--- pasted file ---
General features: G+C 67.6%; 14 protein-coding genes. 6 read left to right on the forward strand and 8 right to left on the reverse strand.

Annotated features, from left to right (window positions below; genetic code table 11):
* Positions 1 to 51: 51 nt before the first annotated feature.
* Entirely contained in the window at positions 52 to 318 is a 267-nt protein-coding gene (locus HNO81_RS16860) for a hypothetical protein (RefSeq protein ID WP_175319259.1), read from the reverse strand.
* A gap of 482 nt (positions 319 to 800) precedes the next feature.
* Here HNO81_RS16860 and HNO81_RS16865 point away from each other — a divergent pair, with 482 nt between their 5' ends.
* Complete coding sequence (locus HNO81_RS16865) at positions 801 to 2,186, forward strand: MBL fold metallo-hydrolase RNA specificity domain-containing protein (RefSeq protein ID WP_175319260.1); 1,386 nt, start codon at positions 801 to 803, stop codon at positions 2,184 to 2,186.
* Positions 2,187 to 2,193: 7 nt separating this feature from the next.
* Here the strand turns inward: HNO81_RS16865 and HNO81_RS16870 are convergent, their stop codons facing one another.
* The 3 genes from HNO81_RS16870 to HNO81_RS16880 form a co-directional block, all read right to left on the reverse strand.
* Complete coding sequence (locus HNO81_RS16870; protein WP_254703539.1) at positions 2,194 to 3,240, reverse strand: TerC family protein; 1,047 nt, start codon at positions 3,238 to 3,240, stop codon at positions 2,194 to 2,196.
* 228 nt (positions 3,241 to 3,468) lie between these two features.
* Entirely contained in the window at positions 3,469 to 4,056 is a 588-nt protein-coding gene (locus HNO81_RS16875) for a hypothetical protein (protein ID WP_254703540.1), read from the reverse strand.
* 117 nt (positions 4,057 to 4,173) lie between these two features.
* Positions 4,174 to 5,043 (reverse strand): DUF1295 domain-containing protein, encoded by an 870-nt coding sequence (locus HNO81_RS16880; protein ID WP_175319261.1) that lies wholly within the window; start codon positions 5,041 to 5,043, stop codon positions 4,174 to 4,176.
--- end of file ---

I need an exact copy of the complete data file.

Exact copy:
General features: G+C 67.6%; 14 protein-coding genes. 6 read left to right on the forward strand and 8 right to left on the reverse strand.

Annotated features, from left to right (window positions below; genetic code table 11):
* Positions 1 to 51: 51 nt before the first annotated feature.
* Entirely contained in the window at positions 52 to 318 is a 267-nt protein-coding gene (locus HNO81_RS16860) for a hypothetical protein (RefSeq protein ID WP_175319259.1), read from the reverse strand.
* A gap of 482 nt (positions 319 to 800) precedes the next feature.
* Here HNO81_RS16860 and HNO81_RS16865 point away from each other — a divergent pair, with 482 nt between their 5' ends.
* Complete coding sequence (locus HNO81_RS16865) at positions 801 to 2,186, forward strand: MBL fold metallo-hydrolase RNA specificity domain-containing protein (RefSeq protein ID WP_175319260.1); 1,386 nt, start codon at positions 801 to 803, stop codon at positions 2,184 to 2,186.
* Positions 2,187 to 2,193: 7 nt separating this feature from the next.
* Here the strand turns inward: HNO81_RS16865 and HNO81_RS16870 are convergent, their stop codons facing one another.
* The 3 genes from HNO81_RS16870 to HNO81_RS16880 form a co-directional block, all read right to left on the reverse strand.
* Complete coding sequence (locus HNO81_RS16870; protein WP_254703539.1) at positions 2,194 to 3,240, reverse strand: TerC family protein; 1,047 nt, start codon at positions 3,238 to 3,240, stop codon at positions 2,194 to 2,196.
* 228 nt (positions 3,241 to 3,468) lie between these two features.
* Entirely contained in the window at positions 3,469 to 4,056 is a 588-nt protein-coding gene (locus HNO81_RS16875) for a hypothetical protein (protein ID WP_254703540.1), read from the reverse strand.
* 117 nt (positions 4,057 to 4,173) lie between these two features.
* Positions 4,174 to 5,043 (reverse strand): DUF1295 domain-containing protein, encoded by an 870-nt coding sequence (locus HNO81_RS16880; protein ID WP_175319261.1) that lies wholly within the window; start codon positions 5,041 to 5,043, stop codon positions 4,174 to 4,176.